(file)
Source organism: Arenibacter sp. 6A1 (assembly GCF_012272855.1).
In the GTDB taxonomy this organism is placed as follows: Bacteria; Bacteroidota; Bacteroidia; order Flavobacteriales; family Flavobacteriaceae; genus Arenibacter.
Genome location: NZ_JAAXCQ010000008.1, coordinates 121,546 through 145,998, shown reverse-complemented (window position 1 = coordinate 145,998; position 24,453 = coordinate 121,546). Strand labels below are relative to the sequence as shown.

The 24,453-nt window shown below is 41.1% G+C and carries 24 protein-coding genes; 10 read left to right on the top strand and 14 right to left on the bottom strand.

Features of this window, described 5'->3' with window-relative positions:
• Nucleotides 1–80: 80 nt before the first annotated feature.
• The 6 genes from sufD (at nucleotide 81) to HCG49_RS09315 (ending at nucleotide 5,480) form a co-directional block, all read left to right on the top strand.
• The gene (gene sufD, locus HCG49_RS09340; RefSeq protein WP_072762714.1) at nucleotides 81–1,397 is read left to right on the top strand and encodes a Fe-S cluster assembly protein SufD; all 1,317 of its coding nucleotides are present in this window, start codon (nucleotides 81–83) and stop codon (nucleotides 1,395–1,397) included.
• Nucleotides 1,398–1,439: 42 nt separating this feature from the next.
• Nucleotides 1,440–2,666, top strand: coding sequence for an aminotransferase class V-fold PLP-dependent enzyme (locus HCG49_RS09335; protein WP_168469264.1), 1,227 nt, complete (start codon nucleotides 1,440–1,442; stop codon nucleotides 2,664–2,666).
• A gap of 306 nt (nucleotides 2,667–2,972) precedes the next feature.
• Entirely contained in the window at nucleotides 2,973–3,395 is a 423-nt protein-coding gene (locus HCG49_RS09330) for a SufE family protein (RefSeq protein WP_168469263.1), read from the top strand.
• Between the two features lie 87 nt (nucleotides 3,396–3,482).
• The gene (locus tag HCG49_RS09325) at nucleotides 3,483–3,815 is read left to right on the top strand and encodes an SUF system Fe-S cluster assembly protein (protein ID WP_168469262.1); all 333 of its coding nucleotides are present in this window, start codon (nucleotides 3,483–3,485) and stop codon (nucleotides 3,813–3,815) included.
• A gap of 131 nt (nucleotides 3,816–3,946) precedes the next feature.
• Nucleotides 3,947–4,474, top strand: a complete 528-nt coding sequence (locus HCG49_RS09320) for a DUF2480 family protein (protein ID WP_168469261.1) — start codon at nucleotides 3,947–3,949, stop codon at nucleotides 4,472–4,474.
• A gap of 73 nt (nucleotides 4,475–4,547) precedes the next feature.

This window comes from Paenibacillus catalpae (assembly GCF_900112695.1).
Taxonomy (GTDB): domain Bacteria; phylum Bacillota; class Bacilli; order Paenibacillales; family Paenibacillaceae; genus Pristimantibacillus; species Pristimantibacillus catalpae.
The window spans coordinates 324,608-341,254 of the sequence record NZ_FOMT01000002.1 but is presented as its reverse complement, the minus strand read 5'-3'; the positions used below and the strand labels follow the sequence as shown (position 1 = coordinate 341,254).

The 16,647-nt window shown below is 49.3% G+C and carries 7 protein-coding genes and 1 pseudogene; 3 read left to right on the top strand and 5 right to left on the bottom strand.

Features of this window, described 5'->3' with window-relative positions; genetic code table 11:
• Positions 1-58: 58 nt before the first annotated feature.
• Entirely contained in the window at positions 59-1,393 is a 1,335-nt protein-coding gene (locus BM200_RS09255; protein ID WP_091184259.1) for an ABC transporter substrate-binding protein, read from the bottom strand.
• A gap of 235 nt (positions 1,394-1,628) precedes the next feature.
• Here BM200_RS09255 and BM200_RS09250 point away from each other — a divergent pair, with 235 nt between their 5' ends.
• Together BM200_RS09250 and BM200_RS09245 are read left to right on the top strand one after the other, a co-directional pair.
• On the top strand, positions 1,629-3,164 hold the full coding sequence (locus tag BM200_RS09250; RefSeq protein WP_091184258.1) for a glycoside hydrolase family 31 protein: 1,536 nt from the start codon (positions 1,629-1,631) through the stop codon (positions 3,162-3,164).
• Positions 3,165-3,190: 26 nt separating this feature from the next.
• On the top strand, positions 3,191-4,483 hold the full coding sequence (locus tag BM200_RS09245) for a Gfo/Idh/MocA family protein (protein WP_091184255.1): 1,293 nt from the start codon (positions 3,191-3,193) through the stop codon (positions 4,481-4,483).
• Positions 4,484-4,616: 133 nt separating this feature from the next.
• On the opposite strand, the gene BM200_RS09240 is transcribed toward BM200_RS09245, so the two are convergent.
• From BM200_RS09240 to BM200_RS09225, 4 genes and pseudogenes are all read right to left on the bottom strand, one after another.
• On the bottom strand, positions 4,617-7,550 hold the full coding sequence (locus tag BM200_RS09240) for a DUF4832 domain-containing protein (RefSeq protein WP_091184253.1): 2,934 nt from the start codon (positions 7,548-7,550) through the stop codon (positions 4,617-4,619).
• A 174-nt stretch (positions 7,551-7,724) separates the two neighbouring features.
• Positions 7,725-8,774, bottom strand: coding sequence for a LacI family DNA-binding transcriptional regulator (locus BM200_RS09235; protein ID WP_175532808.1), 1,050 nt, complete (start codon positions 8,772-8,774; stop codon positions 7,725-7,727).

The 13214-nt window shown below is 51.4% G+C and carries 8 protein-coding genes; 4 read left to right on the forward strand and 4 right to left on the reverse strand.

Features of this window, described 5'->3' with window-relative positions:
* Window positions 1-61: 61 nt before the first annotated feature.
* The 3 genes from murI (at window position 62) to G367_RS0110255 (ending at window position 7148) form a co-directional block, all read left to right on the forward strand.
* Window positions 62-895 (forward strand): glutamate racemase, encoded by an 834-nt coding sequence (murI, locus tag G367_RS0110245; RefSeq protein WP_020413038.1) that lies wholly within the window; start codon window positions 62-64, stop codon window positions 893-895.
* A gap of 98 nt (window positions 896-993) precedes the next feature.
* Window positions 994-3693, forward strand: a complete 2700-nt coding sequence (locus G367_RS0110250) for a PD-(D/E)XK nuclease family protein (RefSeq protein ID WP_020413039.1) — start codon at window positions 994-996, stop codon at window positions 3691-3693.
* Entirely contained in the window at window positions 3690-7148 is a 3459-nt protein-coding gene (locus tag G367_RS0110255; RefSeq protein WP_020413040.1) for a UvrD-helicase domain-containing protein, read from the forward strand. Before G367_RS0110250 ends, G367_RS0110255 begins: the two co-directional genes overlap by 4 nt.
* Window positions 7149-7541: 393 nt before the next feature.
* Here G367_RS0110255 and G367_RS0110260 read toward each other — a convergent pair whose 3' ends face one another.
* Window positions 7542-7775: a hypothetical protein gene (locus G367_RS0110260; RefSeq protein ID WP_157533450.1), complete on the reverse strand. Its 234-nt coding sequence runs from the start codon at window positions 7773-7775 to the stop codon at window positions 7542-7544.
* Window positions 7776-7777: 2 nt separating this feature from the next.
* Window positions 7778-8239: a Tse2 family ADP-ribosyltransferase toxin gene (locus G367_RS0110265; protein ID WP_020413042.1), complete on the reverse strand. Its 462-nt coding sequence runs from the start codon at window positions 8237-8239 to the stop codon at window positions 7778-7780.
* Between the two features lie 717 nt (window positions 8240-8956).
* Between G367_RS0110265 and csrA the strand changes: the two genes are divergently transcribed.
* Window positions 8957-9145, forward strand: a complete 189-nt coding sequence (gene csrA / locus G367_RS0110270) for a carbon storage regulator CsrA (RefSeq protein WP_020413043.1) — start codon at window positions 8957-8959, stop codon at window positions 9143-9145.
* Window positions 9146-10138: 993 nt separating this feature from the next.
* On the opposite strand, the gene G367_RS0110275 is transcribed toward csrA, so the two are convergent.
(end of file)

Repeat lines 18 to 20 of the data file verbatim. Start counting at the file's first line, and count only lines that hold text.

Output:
This window comes from Paenibacillus catalpae (assembly GCF_900112695.1).
Taxonomy (GTDB): domain Bacteria; phylum Bacillota; class Bacilli; order Paenibacillales; family Paenibacillaceae; genus Pristimantibacillus; species Pristimantibacillus catalpae.
The window spans coordinates 324,608-341,254 of the sequence record NZ_FOMT01000002.1 but is presented as its reverse complement, the minus strand read 5'-3'; the positions used below and the strand labels follow the sequence as shown (position 1 = coordinate 341,254).